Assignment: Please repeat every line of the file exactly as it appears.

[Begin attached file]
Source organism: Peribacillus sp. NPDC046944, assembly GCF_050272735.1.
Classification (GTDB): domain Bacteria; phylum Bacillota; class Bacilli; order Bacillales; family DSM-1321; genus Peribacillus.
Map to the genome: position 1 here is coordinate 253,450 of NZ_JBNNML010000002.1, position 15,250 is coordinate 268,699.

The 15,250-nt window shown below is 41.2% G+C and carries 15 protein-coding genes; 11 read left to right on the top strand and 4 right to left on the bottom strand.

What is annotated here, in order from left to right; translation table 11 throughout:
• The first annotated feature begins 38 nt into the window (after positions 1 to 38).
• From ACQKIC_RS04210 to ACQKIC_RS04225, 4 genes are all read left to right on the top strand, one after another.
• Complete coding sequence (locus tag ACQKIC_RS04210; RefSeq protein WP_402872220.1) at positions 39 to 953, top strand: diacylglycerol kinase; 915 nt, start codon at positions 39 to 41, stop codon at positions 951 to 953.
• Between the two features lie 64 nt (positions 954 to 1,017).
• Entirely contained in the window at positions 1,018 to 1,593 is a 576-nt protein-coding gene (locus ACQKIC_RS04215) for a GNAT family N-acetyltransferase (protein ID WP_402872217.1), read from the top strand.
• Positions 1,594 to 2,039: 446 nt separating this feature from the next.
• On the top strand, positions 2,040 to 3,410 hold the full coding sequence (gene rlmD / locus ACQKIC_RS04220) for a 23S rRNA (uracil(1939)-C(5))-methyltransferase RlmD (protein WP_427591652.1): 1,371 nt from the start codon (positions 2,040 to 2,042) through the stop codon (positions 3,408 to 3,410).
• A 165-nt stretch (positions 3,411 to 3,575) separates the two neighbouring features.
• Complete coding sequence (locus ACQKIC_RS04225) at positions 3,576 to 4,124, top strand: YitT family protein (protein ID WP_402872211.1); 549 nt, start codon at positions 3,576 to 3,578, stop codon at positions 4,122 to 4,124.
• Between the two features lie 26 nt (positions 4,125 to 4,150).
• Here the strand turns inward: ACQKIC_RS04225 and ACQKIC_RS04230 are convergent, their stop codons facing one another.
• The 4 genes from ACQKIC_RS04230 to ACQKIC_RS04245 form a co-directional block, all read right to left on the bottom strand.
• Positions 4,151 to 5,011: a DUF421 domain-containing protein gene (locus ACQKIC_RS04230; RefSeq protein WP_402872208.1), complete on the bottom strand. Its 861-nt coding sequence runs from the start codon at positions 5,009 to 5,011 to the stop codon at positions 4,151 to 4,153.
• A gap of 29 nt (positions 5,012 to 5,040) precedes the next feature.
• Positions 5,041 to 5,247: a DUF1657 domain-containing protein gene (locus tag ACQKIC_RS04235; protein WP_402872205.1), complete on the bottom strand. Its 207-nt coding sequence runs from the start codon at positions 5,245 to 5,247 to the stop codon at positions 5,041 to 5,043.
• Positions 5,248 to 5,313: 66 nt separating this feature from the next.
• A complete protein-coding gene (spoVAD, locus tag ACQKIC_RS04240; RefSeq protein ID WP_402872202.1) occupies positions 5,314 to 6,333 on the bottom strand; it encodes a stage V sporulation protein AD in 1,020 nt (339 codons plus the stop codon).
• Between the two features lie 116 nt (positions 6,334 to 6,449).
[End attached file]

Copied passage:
Source organism: Peribacillus sp. NPDC046944, assembly GCF_050272735.1.
Classification (GTDB): domain Bacteria; phylum Bacillota; class Bacilli; order Bacillales; family DSM-1321; genus Peribacillus.
Map to the genome: position 1 here is coordinate 253,450 of NZ_JBNNML010000002.1, position 15,250 is coordinate 268,699.

The 15,250-nt window shown below is 41.2% G+C and carries 15 protein-coding genes; 11 read left to right on the top strand and 4 right to left on the bottom strand.

What is annotated here, in order from left to right; translation table 11 throughout:
• The first annotated feature begins 38 nt into the window (after positions 1 to 38).
• From ACQKIC_RS04210 to ACQKIC_RS04225, 4 genes are all read left to right on the top strand, one after another.
• Complete coding sequence (locus tag ACQKIC_RS04210; RefSeq protein WP_402872220.1) at positions 39 to 953, top strand: diacylglycerol kinase; 915 nt, start codon at positions 39 to 41, stop codon at positions 951 to 953.
• Between the two features lie 64 nt (positions 954 to 1,017).
• Entirely contained in the window at positions 1,018 to 1,593 is a 576-nt protein-coding gene (locus ACQKIC_RS04215) for a GNAT family N-acetyltransferase (protein ID WP_402872217.1), read from the top strand.
• Positions 1,594 to 2,039: 446 nt separating this feature from the next.
• On the top strand, positions 2,040 to 3,410 hold the full coding sequence (gene rlmD / locus ACQKIC_RS04220) for a 23S rRNA (uracil(1939)-C(5))-methyltransferase RlmD (protein WP_427591652.1): 1,371 nt from the start codon (positions 2,040 to 2,042) through the stop codon (positions 3,408 to 3,410).
• A 165-nt stretch (positions 3,411 to 3,575) separates the two neighbouring features.
• Complete coding sequence (locus ACQKIC_RS04225) at positions 3,576 to 4,124, top strand: YitT family protein (protein ID WP_402872211.1); 549 nt, start codon at positions 3,576 to 3,578, stop codon at positions 4,122 to 4,124.
• Between the two features lie 26 nt (positions 4,125 to 4,150).
• Here the strand turns inward: ACQKIC_RS04225 and ACQKIC_RS04230 are convergent, their stop codons facing one another.
• The 4 genes from ACQKIC_RS04230 to ACQKIC_RS04245 form a co-directional block, all read right to left on the bottom strand.
• Positions 4,151 to 5,011: a DUF421 domain-containing protein gene (locus ACQKIC_RS04230; RefSeq protein WP_402872208.1), complete on the bottom strand. Its 861-nt coding sequence runs from the start codon at positions 5,009 to 5,011 to the stop codon at positions 4,151 to 4,153.
• A gap of 29 nt (positions 5,012 to 5,040) precedes the next feature.
• Positions 5,041 to 5,247: a DUF1657 domain-containing protein gene (locus tag ACQKIC_RS04235; protein WP_402872205.1), complete on the bottom strand. Its 207-nt coding sequence runs from the start codon at positions 5,245 to 5,247 to the stop codon at positions 5,041 to 5,043.
• Positions 5,248 to 5,313: 66 nt separating this feature from the next.
• A complete protein-coding gene (spoVAD, locus tag ACQKIC_RS04240; RefSeq protein ID WP_402872202.1) occupies positions 5,314 to 6,333 on the bottom strand; it encodes a stage V sporulation protein AD in 1,020 nt (339 codons plus the stop codon).
• Between the two features lie 116 nt (positions 6,334 to 6,449).